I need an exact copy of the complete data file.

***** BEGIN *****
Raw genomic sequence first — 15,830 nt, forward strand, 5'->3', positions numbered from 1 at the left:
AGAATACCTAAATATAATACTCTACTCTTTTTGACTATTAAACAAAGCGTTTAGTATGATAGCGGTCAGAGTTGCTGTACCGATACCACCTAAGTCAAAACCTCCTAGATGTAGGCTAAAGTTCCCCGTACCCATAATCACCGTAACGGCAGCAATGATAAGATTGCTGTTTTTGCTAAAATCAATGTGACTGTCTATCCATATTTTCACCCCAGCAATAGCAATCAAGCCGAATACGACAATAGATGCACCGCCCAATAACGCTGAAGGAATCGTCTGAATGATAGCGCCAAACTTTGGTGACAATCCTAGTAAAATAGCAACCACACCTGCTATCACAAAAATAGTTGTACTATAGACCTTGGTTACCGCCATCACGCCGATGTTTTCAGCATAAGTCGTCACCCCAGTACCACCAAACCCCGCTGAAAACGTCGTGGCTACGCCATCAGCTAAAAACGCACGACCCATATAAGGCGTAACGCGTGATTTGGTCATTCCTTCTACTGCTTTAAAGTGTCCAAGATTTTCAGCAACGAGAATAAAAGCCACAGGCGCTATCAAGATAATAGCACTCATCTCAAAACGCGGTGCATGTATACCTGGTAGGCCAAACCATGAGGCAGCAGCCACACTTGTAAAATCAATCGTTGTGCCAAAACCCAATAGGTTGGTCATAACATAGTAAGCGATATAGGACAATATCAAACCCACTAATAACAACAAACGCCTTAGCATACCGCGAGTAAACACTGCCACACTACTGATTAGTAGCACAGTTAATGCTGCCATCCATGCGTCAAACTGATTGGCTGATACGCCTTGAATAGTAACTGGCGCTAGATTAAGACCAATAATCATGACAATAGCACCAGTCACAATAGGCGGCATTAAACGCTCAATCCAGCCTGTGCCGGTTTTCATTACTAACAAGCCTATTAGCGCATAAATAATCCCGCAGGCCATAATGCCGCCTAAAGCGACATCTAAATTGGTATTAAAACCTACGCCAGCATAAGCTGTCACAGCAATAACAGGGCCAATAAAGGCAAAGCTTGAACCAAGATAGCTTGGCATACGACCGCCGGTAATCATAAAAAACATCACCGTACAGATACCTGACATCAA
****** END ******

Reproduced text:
Raw genomic sequence first — 15,830 nt, forward strand, 5'->3', positions numbered from 1 at the left:
AGAATACCTAAATATAATACTCTACTCTTTTTGACTATTAAACAAAGCGTTTAGTATGATAGCGGTCAGAGTTGCTGTACCGATACCACCTAAGTCAAAACCTCCTAGATGTAGGCTAAAGTTCCCCGTACCCATAATCACCGTAACGGCAGCAATGATAAGATTGCTGTTTTTGCTAAAATCAATGTGACTGTCTATCCATATTTTCACCCCAGCAATAGCAATCAAGCCGAATACGACAATAGATGCACCGCCCAATAACGCTGAAGGAATCGTCTGAATGATAGCGCCAAACTTTGGTGACAATCCTAGTAAAATAGCAACCACACCTGCTATCACAAAAATAGTTGTACTATAGACCTTGGTTACCGCCATCACGCCGATGTTTTCAGCATAAGTCGTCACCCCAGTACCACCAAACCCCGCTGAAAACGTCGTGGCTACGCCATCAGCTAAAAACGCACGACCCATATAAGGCGTAACGCGTGATTTGGTCATTCCTTCTACTGCTTTAAAGTGTCCAAGATTTTCAGCAACGAGAATAAAAGCCACAGGCGCTATCAAGATAATAGCACTCATCTCAAAACGCGGTGCATGTATACCTGGTAGGCCAAACCATGAGGCAGCAGCCACACTTGTAAAATCAATCGTTGTGCCAAAACCCAATAGGTTGGTCATAACATAGTAAGCGATATAGGACAATATCAAACCCACTAATAACAACAAACGCCTTAGCATACCGCGAGTAAACACTGCCACACTACTGATTAGTAGCACAGTTAATGCTGCCATCCATGCGTCAAACTGATTGGCTGATACGCCTTGAATAGTAACTGGCGCTAGATTAAGACCAATAATCATGACAATAGCACCAGTCACAATAGGCGGCATTAAACGCTCAATCCAGCCTGTGCCGGTTTTCATTACTAACAAGCCTATTAGCGCATAAATAATCCCGCAGGCCATAATGCCGCCTAAAGCGACATCTAAATTGGTATTAAAACCTACGCCAGCATAAGCTGTCACAGCAATAACAGGGCCAATAAAGGCAAAGCTTGAACCAAGATAGCTTGGCATACGACCGCCGGTAATCATAAAAAACATCACCGTACAGATACCTGACATCAA